Here's What Happened When We Asked Grandparents For Their Best Life Advice
My Grandma Golden came to visit my brother and me when she was 89 and I was in my early 20s. She was physically a bit frail, but mentally she was sharp as a tack. (Or maybe sharp as a bent nail—she was fully lucid, but always a bit of a quirky bird.)
During her visit, she regaled us with stories of her life, which I probably didn’t appreciate as much as I should have in my foolish youth. But before she left, she did offer one specific piece of advice that’s always stuck with me.
Maybe it was the sincerity with which she said it. Maybe it was because I was at a time in my life where I was making some questionable life choices. Or maybe it was because I sensed the lifetime of wisdom and experience behind it.
“If I can give you one life lesson, it’s this . . .” she said. “Never do anything you wouldn’t want to tell your kids about.”
It wasn’t what I expected, but now that I’m a parent, I appreciate that advice even more.
Too often, we often think of elderly people as out of touch or unaware of the details of modern life’s challenges, but the older I get the more I think we’ve got it wrong about our elders. Yes, some who are really getting on in years may be cognitively impaired and may not always make sense. But many still have their full wits about them and have decades of life experience and lessons to share.
I asked people to ask their friends and relatives in their 80s and 90s for their best life advice, and here’s what they had to say:
“Love one another. That’s it. Just love one another. Oh, and take good care of your teeth.” – Anne, age 92
“Always stay positive. Bad things happen to everyone, but so do good things. Focus on the good and let the bad be what it is. Don’t waste time and energy worrying about things you can’t change.” – Lynnette, age 91
“Tell your loved ones you love them every chance you get. Don’t wait for a perfect moment to do it, just do it.” – Otto, age 86
“Live each day with intention. I’ve lived a long life, but I know that each day is a gift and not guaranteed. The only things I regret are the times I hurt people I loved and the hours that I’ve wasted on stupid things.” – Joseph, age 84
“Never say you’re too old for something. Or too young, or too fat, or too busy, or too anything. It’s so easy to make excuses for not living our lives the way we want. We only get one go at this thing, so make it count.” – Liz, age 80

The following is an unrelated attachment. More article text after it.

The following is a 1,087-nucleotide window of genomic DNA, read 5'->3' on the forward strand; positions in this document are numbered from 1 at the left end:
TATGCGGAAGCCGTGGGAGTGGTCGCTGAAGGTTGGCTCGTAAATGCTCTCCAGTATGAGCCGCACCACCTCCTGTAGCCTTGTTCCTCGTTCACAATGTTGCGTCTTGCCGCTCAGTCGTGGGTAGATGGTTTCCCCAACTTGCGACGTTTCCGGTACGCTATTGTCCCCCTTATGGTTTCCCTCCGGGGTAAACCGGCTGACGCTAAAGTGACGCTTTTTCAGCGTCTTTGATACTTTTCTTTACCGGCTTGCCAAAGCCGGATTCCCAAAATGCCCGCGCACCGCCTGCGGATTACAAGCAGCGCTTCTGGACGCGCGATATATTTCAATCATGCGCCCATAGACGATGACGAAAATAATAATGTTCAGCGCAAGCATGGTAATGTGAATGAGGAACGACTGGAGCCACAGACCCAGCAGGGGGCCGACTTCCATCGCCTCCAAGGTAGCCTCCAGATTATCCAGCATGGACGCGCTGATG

“Be generous with your time and attention. When you’re with your loved ones, really be with them. My best memories are times I spent with friends and family. Everything else fades away.” – Genevieve, age 90
“Stop worrying so damn much. Life happens. Deal with whatever comes, and make the most of the hand you’re dealt. Whining never changed anything for anybody.” – Hank, age 87
“While it may be true that few things in life are so good they couldn’t be better, it is equally true that few things are so bad they couldn’t be worse.” – Russ, age 90
“Don’t worry about what other people think. Nobody cares as much about what you do as you imagine they do. If you feel like dancing, get up and dance. Don’t let self-consciousness stop you from enjoying your life.” – Harriet, age 92
“Let me tell you something. Women spend their whole lives obsessing over their weight. It’s a number that means nothing. At the end of your days you’re lucky to keep weight on your bones and you laugh looking back at all the times you should have just eaten the cake. Eat the cake. Be happy. The only number that matters in the end is the number of days you were here. Don’t waste those days worrying about the size of your ass. EAT THE CAKE.” – Eileen, age 89
There you have it. I don’t know about you, but the words of these elders offered me some much-needed perspective. It’s so easy to get bogged down by the details in life, so it’s a gift to hear what people with a view from the summit have to say about the journey.
Now excuse me while I turn on some dance music, tell people I love them, and eat all the cake.
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